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Electrochemical Sensor Platform to Enable New Diagnostic Tests in Near-Patient Settings

By LabMedica International staff writers
Posted on 28 Jun 2022
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Image: eRapid is a low-cost, affinity-based electrochemical sensing platform (Photo courtesy of StataDX)
Image: eRapid is a low-cost, affinity-based electrochemical sensing platform (Photo courtesy of StataDX)

Biofouling poses a pervasive challenge to the development of electrochemistry-based diagnostics, which could be used to solve important diagnostic problems. Now, a novel electrochemical sensor platform will pave the way for the development and commercialization of cost-effective, highly sensitive and specific point-of-care diagnostics for neurological, cardiovascular, and renal diseases. The foundational discovery that started the development of this multiplexed biosensor technology was a novel antifouling nanocomposite coating that enables electrochemical electrodes to withstand the attack of biofouling molecules contained in various biofluids, including blood, and thereby maintains the electrodes’ sensing capabilities and minimizes any electrochemical background signal.

The Harvard Wyss Institute (Cambridge, MA, USA) has licensed its affinity-based, multiplexed, electrochemical sensing technology, eRapid, to StataDX Inc. (Cambridge, MA, USA), granting it exclusive worldwide access to the technology in the fields of neurological, cardiovascular, and renal diseases. The focus will be on developing diagnostic tests that can address critical unmet diagnostic needs in various near-patient settings, such as physician offices, pharmacies and eventually at home.

The affinity-based electrochemical sensor technology has been developed as a low-cost multiplexed diagnostics platform that can simultaneously detect and quantify a broad range of biomarkers with high sensitivity and selectivity in a small volume of blood or other complex biological fluids. By converting their original gold-based chemistry to a graphene-nanocomposite chemistry, the Wyss team further enhanced eRapid’s biomarker detection efficiency, and by developing a “dip coating method,” they reduced the time needed for coating sensor surfaces with the improved antifouling nanocomposite from 24 hours down to less than a minute. The advanced coating process dramatically reduced the fabrication costs for eRapid sensors and, in addition, made them storable for an extended period of time with minimal loss of electric signal. This increased their usefulness for future point-of-care diagnostic assays as testing can be done remotely and read on-site or sent to a central laboratory for analysis.

Importantly, the coating can be used to embed probes for a broad range of biomarkers, including proteins, antibodies, metabolites, hormones, and RNA molecules that can be simultaneously detected in multiplexed electrode arrangements. Most recently, the Wyss team presented a comprehensive framework for developing highly effective diagnostic electrochemical sensors, using a broadened range of surface materials that prevent biofouling and enhance detection of a variety of biomarkers, including the neurofilament-light (NFL) protein, which is gaining interest as a potential diagnostic biomarker for multiple sclerosis.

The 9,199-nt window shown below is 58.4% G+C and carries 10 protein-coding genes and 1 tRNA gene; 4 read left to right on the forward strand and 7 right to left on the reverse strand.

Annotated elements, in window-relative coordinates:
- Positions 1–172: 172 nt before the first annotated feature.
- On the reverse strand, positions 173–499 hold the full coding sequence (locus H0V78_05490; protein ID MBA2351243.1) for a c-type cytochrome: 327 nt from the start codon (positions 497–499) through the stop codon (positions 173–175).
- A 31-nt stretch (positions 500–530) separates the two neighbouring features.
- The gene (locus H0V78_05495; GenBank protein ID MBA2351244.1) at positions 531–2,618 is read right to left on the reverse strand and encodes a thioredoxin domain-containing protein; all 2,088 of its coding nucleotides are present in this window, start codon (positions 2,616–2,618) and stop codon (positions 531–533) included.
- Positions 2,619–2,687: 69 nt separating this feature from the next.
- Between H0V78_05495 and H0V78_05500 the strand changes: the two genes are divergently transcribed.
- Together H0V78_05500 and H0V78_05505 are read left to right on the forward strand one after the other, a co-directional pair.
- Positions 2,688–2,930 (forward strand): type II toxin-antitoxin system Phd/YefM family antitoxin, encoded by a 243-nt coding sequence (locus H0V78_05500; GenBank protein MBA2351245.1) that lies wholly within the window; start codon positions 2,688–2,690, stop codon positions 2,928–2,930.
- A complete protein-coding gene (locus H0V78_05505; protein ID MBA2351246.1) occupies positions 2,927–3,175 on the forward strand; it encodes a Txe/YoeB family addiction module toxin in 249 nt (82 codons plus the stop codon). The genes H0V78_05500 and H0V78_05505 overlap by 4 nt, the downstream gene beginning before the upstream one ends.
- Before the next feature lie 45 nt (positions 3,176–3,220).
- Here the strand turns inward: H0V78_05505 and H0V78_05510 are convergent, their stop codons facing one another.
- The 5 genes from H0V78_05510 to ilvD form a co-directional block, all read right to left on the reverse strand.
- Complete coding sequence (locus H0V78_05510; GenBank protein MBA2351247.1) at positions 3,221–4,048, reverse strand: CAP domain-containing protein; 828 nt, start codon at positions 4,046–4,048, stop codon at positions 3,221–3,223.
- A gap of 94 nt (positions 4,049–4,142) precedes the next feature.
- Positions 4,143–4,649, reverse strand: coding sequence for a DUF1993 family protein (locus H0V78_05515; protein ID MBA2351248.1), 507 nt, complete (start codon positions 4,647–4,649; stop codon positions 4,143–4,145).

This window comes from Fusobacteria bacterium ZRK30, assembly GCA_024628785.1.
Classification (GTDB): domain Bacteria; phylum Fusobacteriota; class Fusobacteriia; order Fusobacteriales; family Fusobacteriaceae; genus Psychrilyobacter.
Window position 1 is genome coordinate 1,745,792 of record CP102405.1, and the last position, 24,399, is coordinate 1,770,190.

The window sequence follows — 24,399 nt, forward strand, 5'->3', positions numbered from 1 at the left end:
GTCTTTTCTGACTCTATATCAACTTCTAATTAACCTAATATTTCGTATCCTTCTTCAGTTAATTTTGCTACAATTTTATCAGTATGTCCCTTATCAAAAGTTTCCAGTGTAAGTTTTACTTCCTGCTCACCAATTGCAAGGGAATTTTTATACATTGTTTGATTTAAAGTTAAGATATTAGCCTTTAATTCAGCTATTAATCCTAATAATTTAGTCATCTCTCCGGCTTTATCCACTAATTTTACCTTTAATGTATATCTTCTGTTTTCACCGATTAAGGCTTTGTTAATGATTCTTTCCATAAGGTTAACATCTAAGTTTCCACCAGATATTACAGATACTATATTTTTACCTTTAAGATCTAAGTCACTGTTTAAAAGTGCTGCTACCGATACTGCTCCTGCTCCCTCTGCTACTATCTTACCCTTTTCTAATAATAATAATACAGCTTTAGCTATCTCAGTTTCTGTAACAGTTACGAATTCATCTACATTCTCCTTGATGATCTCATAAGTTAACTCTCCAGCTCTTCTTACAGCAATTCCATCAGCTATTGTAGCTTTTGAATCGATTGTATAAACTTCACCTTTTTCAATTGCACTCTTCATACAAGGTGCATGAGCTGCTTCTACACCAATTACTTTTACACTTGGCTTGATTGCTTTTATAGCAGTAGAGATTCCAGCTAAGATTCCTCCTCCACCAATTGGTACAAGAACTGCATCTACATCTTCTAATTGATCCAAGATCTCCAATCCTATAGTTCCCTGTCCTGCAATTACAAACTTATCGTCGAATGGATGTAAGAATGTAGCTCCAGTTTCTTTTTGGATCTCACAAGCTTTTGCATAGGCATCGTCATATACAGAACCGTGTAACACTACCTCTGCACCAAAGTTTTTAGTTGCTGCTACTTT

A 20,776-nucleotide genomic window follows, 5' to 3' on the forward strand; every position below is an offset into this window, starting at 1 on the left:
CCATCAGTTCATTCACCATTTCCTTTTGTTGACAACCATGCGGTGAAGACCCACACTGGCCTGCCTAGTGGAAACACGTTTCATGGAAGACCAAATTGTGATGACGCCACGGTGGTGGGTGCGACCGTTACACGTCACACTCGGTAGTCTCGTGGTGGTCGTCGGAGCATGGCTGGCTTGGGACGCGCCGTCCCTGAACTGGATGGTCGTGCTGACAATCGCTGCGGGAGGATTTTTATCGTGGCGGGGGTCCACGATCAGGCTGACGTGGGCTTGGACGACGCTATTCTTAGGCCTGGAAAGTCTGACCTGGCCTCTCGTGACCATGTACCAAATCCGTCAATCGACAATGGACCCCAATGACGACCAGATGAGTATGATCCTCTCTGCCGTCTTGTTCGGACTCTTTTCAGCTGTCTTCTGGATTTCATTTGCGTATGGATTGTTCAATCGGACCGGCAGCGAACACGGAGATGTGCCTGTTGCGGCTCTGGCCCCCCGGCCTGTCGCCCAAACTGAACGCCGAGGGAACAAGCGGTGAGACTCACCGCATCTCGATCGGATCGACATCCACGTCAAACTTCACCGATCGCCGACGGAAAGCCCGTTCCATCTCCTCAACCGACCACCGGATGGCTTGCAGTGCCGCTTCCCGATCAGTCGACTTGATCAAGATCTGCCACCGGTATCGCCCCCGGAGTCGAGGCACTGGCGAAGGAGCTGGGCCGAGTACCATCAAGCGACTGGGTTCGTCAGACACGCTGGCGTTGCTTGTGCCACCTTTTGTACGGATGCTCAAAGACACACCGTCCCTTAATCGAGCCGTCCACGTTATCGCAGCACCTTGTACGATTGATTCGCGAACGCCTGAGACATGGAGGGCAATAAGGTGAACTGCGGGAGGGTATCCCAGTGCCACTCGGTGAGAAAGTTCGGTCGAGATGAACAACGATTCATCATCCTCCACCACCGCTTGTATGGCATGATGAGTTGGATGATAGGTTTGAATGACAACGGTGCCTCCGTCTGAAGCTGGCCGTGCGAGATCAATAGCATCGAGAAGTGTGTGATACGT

“Upon chemically detecting a target biomarker, eRapid sensors produce electrical signals within minutes that correlate in strength with the levels of the bound biomarkers, much like a commercial glucometer used by diabetic patients does today, but with multiplexing capability,” said Sanjay Sharma Timilsina, Ph.D., a key member of the Wyss Institute research team that extensively de-risked the technology. “This opens up a vast diagnostic space, given that many multifactorial diseases and disorders require simultaneous measurement of multiple biomarkers with high sensitivity and specificity in order to accurately diagnose, stratify, and monitor patients.”

“We showed in our extensive de-risking process at the Wyss Institute that the eRapid platform can address diverse live-threatening diseases and conditions with multiplexed biomarker measurements for which no accurate diagnosis existed before,” said Pawan Jolly, Ph.D, a Wyss senior staff scientist who led the multidisciplinary eRapid team at the Wyss Institute. “This is one of the most promising forays of an electrochemical sensing technology into commercial stages with the prospect to fill important diagnostic gaps in critical areas with unmet needs.”

“While there are many at-home tests for viral diseases such as COVID-19 available today, nothing yet exists for patients with complex chronic diseases such as multiple sclerosis, heart failure or chronic kidney disease that need periodic measurements of multiple biomarkers. The approach enabled by eRapid addresses underlying limitations of electrochemical biosensing in an elegant way, which may overcome the challenge faced by so many promising diagnostic technologies – the successful transfer to manufacturing at scale,” said Sidhant Jena, CEO and co-founder of StataDX. “Our decision to pursue neurology first stems from the significant healthcare burden of an aging population and the complete absence of a fingerprick blood test for the brain.”

Related Links:
Harvard Wyss Institute 
StataDX Inc.

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